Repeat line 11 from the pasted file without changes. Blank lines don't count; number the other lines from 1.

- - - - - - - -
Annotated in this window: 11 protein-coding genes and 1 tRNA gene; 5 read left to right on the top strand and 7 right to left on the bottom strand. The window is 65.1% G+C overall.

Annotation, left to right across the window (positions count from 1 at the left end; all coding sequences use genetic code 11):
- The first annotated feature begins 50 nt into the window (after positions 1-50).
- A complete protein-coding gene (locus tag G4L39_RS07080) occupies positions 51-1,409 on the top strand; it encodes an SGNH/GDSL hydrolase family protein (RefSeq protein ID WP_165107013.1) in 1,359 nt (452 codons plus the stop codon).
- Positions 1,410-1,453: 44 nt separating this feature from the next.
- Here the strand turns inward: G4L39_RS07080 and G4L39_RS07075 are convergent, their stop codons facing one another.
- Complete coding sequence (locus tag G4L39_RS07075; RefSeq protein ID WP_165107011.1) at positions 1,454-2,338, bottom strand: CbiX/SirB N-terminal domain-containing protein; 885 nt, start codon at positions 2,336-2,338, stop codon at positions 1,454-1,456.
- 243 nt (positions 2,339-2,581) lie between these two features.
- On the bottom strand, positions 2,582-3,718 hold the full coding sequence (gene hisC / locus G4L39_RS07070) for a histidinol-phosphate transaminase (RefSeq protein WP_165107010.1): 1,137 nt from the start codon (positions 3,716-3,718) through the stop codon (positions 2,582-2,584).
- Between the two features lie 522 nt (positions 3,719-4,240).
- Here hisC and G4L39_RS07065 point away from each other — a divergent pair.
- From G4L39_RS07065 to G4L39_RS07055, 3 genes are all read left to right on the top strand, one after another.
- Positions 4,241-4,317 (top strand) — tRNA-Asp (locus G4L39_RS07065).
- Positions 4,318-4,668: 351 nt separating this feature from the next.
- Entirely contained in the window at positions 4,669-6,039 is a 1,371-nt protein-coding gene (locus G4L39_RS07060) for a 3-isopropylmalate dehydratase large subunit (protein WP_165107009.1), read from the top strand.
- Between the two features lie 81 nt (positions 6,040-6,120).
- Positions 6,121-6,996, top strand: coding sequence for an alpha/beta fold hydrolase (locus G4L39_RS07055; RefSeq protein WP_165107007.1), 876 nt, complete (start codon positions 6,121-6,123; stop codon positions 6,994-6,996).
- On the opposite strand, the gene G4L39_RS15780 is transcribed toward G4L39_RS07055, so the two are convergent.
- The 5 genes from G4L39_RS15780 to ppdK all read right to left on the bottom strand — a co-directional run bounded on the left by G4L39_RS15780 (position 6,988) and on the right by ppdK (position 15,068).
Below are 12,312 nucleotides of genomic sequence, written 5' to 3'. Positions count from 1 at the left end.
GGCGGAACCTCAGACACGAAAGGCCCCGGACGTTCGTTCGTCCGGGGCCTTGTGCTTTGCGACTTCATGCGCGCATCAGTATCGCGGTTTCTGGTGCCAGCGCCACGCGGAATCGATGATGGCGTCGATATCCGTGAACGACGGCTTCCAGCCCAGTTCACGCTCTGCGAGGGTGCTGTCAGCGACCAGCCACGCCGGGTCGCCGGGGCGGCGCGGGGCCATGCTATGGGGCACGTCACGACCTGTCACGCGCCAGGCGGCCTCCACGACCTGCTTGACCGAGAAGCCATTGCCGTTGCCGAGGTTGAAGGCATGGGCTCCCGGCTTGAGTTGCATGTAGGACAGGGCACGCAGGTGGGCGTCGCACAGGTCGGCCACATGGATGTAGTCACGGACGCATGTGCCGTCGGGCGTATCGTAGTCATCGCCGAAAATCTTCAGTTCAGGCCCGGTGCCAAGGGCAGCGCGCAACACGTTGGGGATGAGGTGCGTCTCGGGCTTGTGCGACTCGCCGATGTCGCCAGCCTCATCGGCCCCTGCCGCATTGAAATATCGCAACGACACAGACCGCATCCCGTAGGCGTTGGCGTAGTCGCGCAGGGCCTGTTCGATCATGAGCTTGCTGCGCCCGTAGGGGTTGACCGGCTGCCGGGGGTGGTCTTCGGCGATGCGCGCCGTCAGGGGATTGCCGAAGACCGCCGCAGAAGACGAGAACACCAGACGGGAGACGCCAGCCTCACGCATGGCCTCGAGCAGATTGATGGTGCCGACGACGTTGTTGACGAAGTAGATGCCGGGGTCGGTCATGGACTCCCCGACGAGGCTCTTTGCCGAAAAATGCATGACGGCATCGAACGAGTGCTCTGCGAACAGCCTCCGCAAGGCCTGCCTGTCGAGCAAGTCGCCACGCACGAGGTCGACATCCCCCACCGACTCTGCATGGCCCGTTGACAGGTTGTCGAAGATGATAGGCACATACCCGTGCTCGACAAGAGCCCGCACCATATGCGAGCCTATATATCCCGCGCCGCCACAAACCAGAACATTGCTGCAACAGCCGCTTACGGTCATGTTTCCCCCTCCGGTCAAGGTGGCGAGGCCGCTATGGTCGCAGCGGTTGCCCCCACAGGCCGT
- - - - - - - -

- Here hisC and G4L39_RS07065 point away from each other — a divergent pair.